Shepherds are people who look after sheep. They provide food and water for their sheep and protect them from predators. Even without predators, sheep can get themselves into trouble. Sometimes a sheep will fall or get knocked over and get stuck on its back. Without a shepherd to help them up, they would die.
We read about many shepherds in the Bible. Rachel, Moses, and David all looked after sheep. But the most important shepherd of all is Jesus. He is the Good Shepherd, and we are his sheep. He leads us and looks after us and gave his life to save us.
Did You Know?
Sheep don’t have upper front teeth. Instead they have a thick area of gum called a dental pad. Sheep tear grass by pinching it between this pad and their lower teeth.
A sheep’s stomach has four parts. This special stomach allows the sheep to digest the grass and other plants that it eats.
Sheep’s eyes have rectangular pupils, so they can see almost all the way around (in front, beside, and behind).
Male sheep are called rams, females are called ewes, and babies are called lambs.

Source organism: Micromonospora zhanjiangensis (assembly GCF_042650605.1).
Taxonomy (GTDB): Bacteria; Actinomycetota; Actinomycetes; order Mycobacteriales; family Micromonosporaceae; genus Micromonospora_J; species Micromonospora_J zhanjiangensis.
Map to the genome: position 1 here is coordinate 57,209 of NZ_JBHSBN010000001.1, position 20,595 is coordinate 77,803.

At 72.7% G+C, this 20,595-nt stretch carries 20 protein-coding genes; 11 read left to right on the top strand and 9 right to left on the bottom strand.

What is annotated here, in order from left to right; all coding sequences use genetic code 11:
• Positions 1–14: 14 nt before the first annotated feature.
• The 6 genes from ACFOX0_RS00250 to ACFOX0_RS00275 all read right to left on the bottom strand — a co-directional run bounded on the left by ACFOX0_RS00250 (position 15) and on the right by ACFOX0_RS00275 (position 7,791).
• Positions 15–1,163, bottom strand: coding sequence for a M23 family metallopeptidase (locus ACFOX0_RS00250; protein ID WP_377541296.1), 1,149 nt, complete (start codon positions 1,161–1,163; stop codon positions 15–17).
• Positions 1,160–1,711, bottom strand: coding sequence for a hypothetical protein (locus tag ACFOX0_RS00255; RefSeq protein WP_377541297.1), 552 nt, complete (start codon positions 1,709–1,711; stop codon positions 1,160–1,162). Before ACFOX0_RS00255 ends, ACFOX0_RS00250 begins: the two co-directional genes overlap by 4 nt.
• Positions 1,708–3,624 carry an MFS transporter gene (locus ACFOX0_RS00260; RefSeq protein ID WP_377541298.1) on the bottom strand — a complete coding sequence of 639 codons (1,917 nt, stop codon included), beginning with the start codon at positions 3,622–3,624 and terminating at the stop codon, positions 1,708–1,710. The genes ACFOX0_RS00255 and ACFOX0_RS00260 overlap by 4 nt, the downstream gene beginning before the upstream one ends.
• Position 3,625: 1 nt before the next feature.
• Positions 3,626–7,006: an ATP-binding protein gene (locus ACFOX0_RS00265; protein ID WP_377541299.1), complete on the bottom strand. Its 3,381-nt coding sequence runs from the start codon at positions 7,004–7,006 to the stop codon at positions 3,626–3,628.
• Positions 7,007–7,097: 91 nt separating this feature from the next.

When you think about sheep, you might think of soft, fleecy wool that gets spun into yarn. But sheep are also raised to provide meat and milk. Feta and Roquefort are just two kinds of cheeses made from sheep’s milk.
In vineyards, where grapes are grown, sheep are sometimes used to control weeds—by eating them! They also nibble off the lower leaves of the grape vines, making the grapes easier to harvest.
During World War I, President Woodrow Wilson kept a flock of sheep on the lawn of the White House. The sheep kept the grass “mowed,” and their wool was sold to raise money for the Red Cross. whitehousehistory.org/photos/sheep-graze-on-the-white-house-lawn
Make a Sheep—or a Whole Flock
With help from an adult, follow these online instructions to make a sheep ornament for your Christmas tree: tinyurl.com/bannersheep.
Make just one or make a whole flock, and remember this Christmas that Jesus came because he cares for us, his sheep.